Scientific Forecaster Discussion
Area forecast discussion
National Weather Service Mount Holly New Jersey
902 PM EST Friday Mar 7 2014
low pressure located off Cape Hatteras, North Carolina this
evening will continue to move east northeastward and out to sea
overnight. A cold front will then cross the area from the
northwest late on Saturday into Sunday morning allowing for a
return of high pressure for the start of the new work week. The
high will depart to our south on Tuesday while a clipper like
system nears from the west-northwest. This is followed by the
potential for another coastal low pressure system to cross the
region late Wednesday and Thursday.
Near term /until 6 am Saturday morning/...
low pressure centered off Cape Hatteras around 900 PM will
continue to move to the east northeast and out to sea during the
The northwestern edge of the rainfall associated with the low
made its way into the far southeastern part of our forecast area
today. However, the precipitation shield was on The Retreat this
evening and it was entirely off the coast at 900 PM. As a result,
no additional rain is anticipated for the overnight hours.
The high clouds were continuing to clear from west to east.
However, stratocumulus covered much of our forecast area at 900
PM. The northwestern edge of the stratocumulus extended from
around Stroudsburg to Allentown to Morgantown in Pennsylvania. The
cloud bases were continuing to lower in the subsidence on the
outer edge of the departing coastal low. Also, the downward motion
was causing the cloud deck to spread northwestward. The trend may
continue until around midnight before the dry air to our west and
northwest puts a halt to the expansion of the clouds. The
stratocumulus should begin to erode from the west and northwest
after midnight with most locations becoming clear or partly cloudy
by daybreak. The clouds may linger until around or shortly after
daybreak along the southern New Jersey coast and at the Delaware
Temperatures should remain mostly in the 30s with the cloud cover
present. Readings are forecast to fall into the 20s at most
locations once the clearing takes place.
The wind should be light and variable from the fall line
northwestward and it will likely be from the north around 5 to 10
miles per hour on the coastal plain. Speeds may approach the 10 to 15 miles per hour
range right along the coast.
Short term /6 am Saturday through 6 am Saturday/...
Saturday looks like a pretty good day with temperatures close to normal
and considerable sunshine especially in the morning. Winds should
be relatively light west to northwest. Winds at 850mb are up to 40kt or so
but there appears to be an inversion above 950mb that will limit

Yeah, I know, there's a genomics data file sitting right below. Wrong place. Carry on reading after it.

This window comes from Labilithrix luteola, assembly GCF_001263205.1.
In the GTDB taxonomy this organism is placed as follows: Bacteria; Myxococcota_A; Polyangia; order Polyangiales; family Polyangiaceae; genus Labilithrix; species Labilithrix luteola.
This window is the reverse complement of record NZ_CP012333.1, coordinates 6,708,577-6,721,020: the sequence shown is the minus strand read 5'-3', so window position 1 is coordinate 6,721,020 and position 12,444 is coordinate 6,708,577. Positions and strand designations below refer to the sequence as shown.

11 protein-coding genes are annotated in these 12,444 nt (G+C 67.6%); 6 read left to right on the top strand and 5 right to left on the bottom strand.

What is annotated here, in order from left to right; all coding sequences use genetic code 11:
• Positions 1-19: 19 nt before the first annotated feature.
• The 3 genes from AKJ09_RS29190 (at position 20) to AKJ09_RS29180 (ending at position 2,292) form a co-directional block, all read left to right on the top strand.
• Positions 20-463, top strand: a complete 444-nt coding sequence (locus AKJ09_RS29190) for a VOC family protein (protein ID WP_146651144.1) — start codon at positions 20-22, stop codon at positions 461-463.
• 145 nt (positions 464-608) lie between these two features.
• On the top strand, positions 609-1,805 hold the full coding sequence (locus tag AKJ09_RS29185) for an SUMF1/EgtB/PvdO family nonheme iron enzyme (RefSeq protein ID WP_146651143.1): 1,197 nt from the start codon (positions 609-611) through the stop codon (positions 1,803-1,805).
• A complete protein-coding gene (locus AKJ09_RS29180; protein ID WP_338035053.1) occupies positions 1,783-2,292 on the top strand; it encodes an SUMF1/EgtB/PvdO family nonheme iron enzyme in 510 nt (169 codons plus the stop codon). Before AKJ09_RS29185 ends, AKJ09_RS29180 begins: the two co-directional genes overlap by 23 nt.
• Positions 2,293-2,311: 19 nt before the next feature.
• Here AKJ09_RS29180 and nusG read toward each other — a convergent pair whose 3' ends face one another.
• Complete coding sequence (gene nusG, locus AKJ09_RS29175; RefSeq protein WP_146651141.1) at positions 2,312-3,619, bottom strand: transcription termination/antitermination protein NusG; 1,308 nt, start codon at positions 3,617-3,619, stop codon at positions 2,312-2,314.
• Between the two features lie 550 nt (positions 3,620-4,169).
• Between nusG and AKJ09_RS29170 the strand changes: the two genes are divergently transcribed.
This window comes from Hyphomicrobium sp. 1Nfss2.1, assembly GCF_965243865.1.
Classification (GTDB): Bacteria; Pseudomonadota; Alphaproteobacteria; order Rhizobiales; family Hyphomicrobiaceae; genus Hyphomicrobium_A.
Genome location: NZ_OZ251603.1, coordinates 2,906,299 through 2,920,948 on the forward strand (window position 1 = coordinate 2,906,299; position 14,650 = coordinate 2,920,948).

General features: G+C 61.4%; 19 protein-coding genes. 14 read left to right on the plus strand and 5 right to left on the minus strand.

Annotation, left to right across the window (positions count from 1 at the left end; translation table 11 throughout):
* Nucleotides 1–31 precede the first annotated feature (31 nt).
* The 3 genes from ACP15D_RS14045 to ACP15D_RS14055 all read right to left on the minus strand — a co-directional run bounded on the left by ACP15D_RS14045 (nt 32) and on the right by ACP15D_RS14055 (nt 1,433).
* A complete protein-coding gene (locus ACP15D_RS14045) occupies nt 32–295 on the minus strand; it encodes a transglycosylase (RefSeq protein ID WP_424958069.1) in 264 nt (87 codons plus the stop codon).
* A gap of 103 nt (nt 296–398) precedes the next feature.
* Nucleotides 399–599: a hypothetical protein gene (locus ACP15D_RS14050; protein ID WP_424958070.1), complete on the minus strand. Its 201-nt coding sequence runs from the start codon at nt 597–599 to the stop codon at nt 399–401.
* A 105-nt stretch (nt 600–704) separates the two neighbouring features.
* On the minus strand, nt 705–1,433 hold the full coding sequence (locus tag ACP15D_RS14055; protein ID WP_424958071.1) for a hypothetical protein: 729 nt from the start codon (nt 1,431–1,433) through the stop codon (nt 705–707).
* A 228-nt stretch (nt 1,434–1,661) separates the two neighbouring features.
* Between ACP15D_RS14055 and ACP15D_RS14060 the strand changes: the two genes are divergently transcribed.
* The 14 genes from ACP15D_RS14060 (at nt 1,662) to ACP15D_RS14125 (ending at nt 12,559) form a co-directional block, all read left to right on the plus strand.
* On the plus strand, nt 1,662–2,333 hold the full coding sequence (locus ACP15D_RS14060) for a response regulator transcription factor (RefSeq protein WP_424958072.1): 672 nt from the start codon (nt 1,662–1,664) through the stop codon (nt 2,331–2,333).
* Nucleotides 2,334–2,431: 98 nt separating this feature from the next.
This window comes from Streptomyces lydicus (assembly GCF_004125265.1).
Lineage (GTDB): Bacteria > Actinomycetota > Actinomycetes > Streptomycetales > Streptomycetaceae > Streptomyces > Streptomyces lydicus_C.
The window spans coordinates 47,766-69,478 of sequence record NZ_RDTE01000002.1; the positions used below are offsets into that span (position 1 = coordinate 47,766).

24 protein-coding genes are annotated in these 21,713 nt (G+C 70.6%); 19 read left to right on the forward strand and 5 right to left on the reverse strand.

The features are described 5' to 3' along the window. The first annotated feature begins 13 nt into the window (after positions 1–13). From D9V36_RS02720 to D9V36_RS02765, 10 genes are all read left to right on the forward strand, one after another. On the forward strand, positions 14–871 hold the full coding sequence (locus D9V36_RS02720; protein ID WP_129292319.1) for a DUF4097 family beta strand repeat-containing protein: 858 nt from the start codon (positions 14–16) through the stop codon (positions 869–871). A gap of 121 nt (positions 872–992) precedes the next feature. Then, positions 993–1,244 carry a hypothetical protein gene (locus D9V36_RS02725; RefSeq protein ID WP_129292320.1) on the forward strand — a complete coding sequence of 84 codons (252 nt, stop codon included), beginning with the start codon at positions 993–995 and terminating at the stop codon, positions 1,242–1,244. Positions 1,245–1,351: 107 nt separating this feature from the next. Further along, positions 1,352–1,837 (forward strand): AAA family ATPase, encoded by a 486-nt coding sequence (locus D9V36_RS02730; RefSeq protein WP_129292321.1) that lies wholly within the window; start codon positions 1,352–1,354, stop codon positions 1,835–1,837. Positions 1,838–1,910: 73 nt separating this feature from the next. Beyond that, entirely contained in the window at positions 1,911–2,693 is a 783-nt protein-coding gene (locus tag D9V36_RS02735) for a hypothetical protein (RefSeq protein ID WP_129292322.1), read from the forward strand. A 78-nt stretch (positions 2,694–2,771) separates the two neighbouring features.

downward mixing during the day. Clouds will increase during the
afternoon as a cold front moves southeastward into northern New Jersey and adjacent PA. There
is not much moisture with the front but we have put in just a
slight chance for -shra/-shsn over the Poconos for late in the afternoon.
Long term /Saturday through Friday/...
the 5-wave model guidance is showing weak troughing, pseudo-zonal
flow, across the region at the start of the period. By the middle
of next week we start to see a return to a rather familiar, and
frankly unable-welcome pattern, ridging in the west, troughing in the
east. The few blissful days of at or above average temperatures
comes to halt and winter once again takes grasp of the region. The
Silver-lining in all of this, at least we gain an extra hour of
daylight on the clocks in the evening...we actually only gain a
few minutes of actual daylight astronomically.
Generally speaking the latest 12z initialization looks pretty
good off the GFS/NAM/ggem though there are minor differences in
the thermal fields this morning...the 12z ec was slightly better
than the three above. For the most part the guidance seems to be
too cold across the Upper Middle-west and the northern plains and not
fast enough with the next cold front entering into the upper
plains. This will cause issues for the temperature forecasts
through the first half of the long term period as a parade of
clipper like systems should traverse close to our region before
the more established troughing takes over.
The first such system will track well to the north of the region
and push through a weakening cold front later on Saturday into
Sunday morning. Guidance is showing the low-level temperatures
crashing with the advancement of the front which would allow for
more of a rain/snow mixture. The issue with this system will be
the amount or no associated ice within the clouds. There is very
limited, nearly none, moisture being that the split flow in the
middle-levels continues and with the little forcing its not likely to